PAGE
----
Dr Scott Tykodi muses on how he would alter treatment for a patient with advanced clear cell RCC after side effects develop.
Nizar Tannir, MD: After a few cycles of treatment with lenvatinib, the patient developed diarrhea. We have some questions. This is a quick [question] for both of you. What do you do when a patient has diarrhea? This could be from the TKI [tyrosine kinase inhibitor] or from the anti–PD-1. We know which one is causing the diarrhea simply by holding the TKI and seeing whether the diarrhea improves. Scott, when we start the patient on the full dose of lenvatinib, 20 mg a day, and the patient develops diarrhea, what do you do? How do you take them to a lower dose? Obviously, you interrupt. What do you do next?
Scott Tykodi, MD, PhD: Nizar, I agree. If the patient isn’t unstable, we typically would hold the TKI and support them and see what happens as our guide to try to judge which drug is the culprit. Sometimes you feel like you know. If the tempo of diarrhea slowly builds over time, that’s more of a TKI exposure profile. A crescendo effect over a few days is sometimes an explosive presentation of autoimmune colitis. But if we’re convinced the TKI is the culprit and the patient feels much better after a few days off therapy, and we’re going to restart a dose reduction, I typically go from 20 mg to 14 mg. You could do 18 mg—obviously, lenvatinib comes as 10-mg and 4-mg [capsules]—but that isn’t enough of a change to impact how the patient feels. For most patients, 14 mg would be the starting point.
For strictly pragmatic issues, you have to submit a new prescription and get 4-mg [capsules] for patients who have only 10-mg [capsules]. Sometimes we might have the patient try 10 mg and make sure they tolerate it and then delay escalating to 14 mg before we go through the bother of represcribing. That’s one of the dilemmas of drugs that don’t come in even [capsule] size increments. It creates a practical phenomenon in the clinic of a lot of busy work for you, your nurse, and your pharmacist to keep changing doses and keep cycling through insurance approval for these patients.
Nizar Tannir, MD: There’s an exchange program where the patient can send up to 15 of their doses and get a new 15-day supply of the next dose. Moshe, what do you do for your patients? Do you follow basically the same algorithm as Scott?
Moshe Ornstein, MD, MA: I do it a little differently. As Scott mentioned, there are times when you have a good sense of whether it’s an autoimmune colitis, and the time to give steroids is when you think about it. But for the dosing of lenvatinib, it depends. I start all patients at 20 mg. After I stop, I ask myself a couple of questions. I first ask, did the patient just not have sufficient supportive measures? I’d ideally like to keep patients at 20 mg if it isn’t interfering too much with their life. If we didn’t educate the patient well enough or they weren’t able to obtain loperamide or other antidiarrheals, then I’d try to restart at the same dose if I think the patient can tolerate it.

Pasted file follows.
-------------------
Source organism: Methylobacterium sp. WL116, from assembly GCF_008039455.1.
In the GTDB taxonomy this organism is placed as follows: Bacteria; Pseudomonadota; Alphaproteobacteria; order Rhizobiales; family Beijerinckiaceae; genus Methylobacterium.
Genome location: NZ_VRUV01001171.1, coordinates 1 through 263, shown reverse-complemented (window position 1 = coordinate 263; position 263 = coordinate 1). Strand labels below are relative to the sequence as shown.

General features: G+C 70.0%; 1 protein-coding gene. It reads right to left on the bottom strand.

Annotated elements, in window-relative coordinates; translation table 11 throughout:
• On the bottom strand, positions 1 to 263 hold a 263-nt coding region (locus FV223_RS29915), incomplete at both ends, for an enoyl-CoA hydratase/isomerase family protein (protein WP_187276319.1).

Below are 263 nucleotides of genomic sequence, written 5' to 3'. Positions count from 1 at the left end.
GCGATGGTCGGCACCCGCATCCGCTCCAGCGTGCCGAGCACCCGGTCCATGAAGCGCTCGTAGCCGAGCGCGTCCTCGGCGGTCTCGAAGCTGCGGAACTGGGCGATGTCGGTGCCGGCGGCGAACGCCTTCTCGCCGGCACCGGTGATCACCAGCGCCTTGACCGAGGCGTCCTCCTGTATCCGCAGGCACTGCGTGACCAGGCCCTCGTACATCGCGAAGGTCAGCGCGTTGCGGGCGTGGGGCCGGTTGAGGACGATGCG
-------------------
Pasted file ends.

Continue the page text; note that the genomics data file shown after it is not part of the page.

When it comes to dose reductions, there’s what the label says, and there’s what we do in clinical practice. It’s very patient specific. There are certainly patients for whom I’m worried about giving 20 mg or 18 mg. I drop them down to the 14-mg dose. Whether it’s the dose exchange or the time it takes to submit a new prescription, usually that time off therapy is really helpful for them. But if a patient is borderline, I’d probably still rechallenge them at an 18-mg dose, and give them a 10-mg and 2 of the 4-mg [capsules].
So much of this is about expectations and prepping the patient ahead of time. I tell patients that most of them are going to require a dose reduction. But because the trial started at 20 mg and dosing is important, we start at 20 mg. I caution them that it’s OK if we have to dose reduce. Most patients in the trial had dose reductions, and the patients in the trial did well overall compared with the prior standard of care. But I try to drop them down by only a 10% decrease, first to 18 mg, and then if I’m still running into trouble, down to 14 mg.
Nizar Tannir, MD: You both provided excellent advice and recommendations for the practitioner who’s beginning to use lenvatinib plus pembrolizumab for their patients. This is good advice.
Transcript edited for clarity.